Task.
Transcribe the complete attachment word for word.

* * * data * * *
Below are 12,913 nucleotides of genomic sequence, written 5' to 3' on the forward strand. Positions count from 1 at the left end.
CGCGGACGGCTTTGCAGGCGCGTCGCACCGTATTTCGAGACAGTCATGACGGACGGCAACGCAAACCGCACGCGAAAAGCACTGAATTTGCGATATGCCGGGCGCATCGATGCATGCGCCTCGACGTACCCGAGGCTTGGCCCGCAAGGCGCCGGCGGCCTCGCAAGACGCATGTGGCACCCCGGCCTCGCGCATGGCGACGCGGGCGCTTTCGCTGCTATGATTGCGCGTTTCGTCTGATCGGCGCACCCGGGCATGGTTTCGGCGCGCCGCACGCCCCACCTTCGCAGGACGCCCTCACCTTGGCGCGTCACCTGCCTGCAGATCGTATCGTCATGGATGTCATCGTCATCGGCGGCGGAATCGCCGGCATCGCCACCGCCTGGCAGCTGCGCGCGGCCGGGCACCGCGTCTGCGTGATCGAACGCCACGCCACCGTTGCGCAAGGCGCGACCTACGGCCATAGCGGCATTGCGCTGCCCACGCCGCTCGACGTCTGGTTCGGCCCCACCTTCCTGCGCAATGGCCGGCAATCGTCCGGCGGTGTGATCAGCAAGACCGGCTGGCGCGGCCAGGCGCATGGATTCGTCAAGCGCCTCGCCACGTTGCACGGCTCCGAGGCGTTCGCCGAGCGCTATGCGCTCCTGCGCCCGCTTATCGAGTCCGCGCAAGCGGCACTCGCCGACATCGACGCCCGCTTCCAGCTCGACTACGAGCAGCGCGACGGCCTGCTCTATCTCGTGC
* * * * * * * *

Below are 12,913 nucleotides of genomic sequence, written 5' to 3' on the forward strand. Positions count from 1 at the left end.
CGCGGACGGCTTTGCAGGCGCGTCGCACCGTATTTCGAGACAGTCATGACGGACGGCAACGCAAACCGCACGCGAAAAGCACTGAATTTGCGATATGCCGGGCGCATCGATGCATGCGCCTCGACGTACCCGAGGCTTGGCCCGCAAGGCGCCGGCGGCCTCGCAAGACGCATGTGGCACCCCGGCCTCGCGCATGGCGACGCGGGCGCTTTCGCTGCTATGATTGCGCGTTTCGTCTGATCGGCGCACCCGGGCATGGTTTCGGCGCGCCGCACGCCCCACCTTCGCAGGACGCCCTCACCTTGGCGCGTCACCTGCCTGCAGATCGTATCGTCATGGATGTCATCGTCATCGGCGGCGGAATCGCCGGCATCGCCACCGCCTGGCAGCTGCGCGCGGCCGGGCACCGCGTCTGCGTGATCGAACGCCACGCCACCGTTGCGCAAGGCGCGACCTACGGCCATAGCGGCATTGCGCTGCCCACGCCGCTCGACGTCTGGTTCGGCCCCACCTTCCTGCGCAATGGCCGGCAATCGTCCGGCGGTGTGATCAGCAAGACCGGCTGGCGCGGCCAGGCGCATGGATTCGTCAAGCGCCTCGCCACGTTGCACGGCTCCGAGGCGTTCGCCGAGCGCTATGCGCTCCTGCGCCCGCTTATCGAGTCCGCGCAAGCGGCACTCGCCGACATCGACGCCCGCTTCCAGCTCGACTACGAGCAGCGCGACGGCCTGCTCTATCTCGTGC